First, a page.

We have been extremely fortunate over the past 12 years to have incredible, loving teachers and aides caring for our child with special healthcare needs. Our son goes to public school and we haven't regretted the choice, due to the caliber of teaching professionals and support staff at the schools he's attended.
Our son is now in the 8th grade and is in a Life Skills Class, which includes children with various disabilities. Their classroom is arranged so that it is functional for their needs. There are 8 students, a teacher, and 2 aides. I have always been big on parent-teacher communication. It is especially important with our child, who has seizures and behavior issues. We, as parents, need to be aware of what is going on during his day, and his teacher has kept a lifeline between us, thanks to the use of photos and texts.
I keep my cell phone close in case of medical emergencies, but lately the photos are what make my day. Just last week, my son discovered the chalkboard. He seemed to have loved the idea of cause and effect as he literally wrote horizontal and vertical lines across a 10-foot wall of chalkboard. The teacher's comment, "He has been busy." The next picture she sent was one of Albert Einstein at a chalkboard. That made me smile from ear to ear.
I did happen to ask the teacher how his day was going several weeks back and the response was priceless. “He is doing better now. First period kind of wild, second period, well just don't even ask, third period better and eating lunch now.”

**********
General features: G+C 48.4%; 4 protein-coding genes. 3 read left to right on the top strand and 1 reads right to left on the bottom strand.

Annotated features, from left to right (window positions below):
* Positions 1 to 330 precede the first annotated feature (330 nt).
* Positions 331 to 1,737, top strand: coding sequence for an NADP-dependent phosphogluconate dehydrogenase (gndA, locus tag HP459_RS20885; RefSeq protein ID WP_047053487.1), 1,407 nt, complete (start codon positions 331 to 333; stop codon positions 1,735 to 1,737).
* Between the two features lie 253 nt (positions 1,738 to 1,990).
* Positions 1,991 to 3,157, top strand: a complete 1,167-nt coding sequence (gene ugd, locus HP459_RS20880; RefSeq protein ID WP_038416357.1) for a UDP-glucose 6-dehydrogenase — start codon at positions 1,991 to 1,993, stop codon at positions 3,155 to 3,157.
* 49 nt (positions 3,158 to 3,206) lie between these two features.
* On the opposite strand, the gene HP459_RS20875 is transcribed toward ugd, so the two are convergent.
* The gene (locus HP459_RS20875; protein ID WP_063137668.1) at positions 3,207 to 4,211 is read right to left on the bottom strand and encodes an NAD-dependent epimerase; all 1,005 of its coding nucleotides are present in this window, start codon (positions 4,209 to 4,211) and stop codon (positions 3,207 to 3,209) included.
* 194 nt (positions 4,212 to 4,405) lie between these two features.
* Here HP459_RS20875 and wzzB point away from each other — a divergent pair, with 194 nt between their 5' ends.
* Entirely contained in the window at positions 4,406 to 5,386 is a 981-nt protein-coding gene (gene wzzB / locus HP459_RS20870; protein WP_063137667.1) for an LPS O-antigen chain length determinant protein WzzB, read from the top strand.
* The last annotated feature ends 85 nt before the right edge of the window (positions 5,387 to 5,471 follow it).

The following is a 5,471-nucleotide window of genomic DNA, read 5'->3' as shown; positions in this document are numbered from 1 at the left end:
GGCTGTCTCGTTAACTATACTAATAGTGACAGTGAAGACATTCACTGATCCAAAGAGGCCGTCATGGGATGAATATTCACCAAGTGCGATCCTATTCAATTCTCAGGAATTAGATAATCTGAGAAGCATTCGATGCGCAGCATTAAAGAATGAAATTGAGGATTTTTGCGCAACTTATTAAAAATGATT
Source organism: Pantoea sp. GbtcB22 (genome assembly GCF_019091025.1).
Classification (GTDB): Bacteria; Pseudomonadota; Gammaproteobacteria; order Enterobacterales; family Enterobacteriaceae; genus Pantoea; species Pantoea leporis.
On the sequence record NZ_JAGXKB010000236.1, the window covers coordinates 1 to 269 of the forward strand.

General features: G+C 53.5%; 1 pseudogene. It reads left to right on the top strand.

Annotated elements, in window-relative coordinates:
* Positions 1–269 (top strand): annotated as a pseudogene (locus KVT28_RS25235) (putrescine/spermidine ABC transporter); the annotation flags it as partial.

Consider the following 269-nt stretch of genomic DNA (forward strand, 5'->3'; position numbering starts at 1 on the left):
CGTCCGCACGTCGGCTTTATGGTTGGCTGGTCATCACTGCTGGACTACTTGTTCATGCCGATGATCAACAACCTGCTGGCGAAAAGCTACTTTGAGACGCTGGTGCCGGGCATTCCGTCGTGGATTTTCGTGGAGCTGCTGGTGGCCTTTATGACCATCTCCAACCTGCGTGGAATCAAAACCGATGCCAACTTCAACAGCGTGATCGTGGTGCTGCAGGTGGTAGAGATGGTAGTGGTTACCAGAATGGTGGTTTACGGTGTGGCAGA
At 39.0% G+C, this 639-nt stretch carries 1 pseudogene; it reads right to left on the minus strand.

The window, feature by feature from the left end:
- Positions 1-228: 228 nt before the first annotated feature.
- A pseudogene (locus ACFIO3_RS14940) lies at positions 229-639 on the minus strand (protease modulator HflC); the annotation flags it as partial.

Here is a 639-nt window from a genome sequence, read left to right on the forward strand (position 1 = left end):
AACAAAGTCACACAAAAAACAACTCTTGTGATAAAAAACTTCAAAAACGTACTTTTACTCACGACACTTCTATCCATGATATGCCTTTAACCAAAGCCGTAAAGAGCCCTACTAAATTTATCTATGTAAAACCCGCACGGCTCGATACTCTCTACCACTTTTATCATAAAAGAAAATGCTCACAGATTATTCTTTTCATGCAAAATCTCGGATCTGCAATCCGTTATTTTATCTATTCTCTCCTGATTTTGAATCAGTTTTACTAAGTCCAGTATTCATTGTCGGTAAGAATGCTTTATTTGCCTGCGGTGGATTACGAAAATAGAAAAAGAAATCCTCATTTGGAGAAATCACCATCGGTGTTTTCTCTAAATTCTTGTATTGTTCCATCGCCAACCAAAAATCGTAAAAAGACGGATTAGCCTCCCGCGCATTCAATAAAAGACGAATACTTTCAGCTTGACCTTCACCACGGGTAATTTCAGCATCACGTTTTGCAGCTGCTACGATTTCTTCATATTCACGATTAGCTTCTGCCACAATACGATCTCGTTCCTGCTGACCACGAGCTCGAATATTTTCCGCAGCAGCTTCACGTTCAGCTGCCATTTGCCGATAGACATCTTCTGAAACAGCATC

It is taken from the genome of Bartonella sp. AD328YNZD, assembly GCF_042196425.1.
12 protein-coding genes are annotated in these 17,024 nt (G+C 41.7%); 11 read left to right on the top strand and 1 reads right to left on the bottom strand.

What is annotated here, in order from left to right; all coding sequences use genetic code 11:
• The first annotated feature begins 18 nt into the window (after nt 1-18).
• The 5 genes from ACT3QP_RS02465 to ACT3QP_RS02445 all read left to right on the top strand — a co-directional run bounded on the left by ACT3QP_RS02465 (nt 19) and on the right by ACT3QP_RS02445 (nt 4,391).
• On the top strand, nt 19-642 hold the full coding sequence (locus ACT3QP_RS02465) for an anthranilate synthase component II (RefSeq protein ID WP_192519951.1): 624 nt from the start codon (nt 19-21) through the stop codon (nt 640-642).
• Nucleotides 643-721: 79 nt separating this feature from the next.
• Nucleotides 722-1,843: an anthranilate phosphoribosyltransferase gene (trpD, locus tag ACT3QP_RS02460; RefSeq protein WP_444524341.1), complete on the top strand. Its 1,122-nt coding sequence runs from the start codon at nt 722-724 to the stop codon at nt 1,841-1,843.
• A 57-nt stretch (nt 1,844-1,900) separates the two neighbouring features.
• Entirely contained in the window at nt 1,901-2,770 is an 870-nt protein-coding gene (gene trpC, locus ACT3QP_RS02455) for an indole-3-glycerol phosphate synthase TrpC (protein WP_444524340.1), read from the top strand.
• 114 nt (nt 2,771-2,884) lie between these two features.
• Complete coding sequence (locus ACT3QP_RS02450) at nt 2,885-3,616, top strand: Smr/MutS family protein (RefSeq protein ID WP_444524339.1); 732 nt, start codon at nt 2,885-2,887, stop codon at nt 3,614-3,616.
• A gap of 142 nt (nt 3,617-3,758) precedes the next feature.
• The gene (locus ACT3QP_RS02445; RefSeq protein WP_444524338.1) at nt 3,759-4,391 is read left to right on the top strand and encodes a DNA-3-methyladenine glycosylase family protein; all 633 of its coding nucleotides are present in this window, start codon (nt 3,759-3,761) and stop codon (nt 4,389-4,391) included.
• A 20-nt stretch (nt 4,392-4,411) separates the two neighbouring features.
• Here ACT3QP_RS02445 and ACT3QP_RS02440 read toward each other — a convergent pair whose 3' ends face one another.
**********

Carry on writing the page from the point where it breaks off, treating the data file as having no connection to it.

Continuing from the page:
After knowing this teacher for a year and talking on the phone, texting and becoming friends, I had to ask what the heck was he doing in second period. Apparently, he had chosen to crawl under a chair. So his teacher sat on the chair so he couldn't move … and he loved it.
I immediately was laughing my head off because this was like Temple Grandin’s hug box. My son and his teacher invented a squeezing machine that works in the classroom to decompress him when he is overwhelmed!
I am so appreciative of this creative and caring team who knows and understands our son. They make his educational experience worthwhile and keep me from a lot of stress and worry with great communication.
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Before I had my son, I was a special education teacher. I was one of those teachers who believed that these "special" kids needed to be kept safe. After teaching in a self-contained special education class, my views slowly started to change.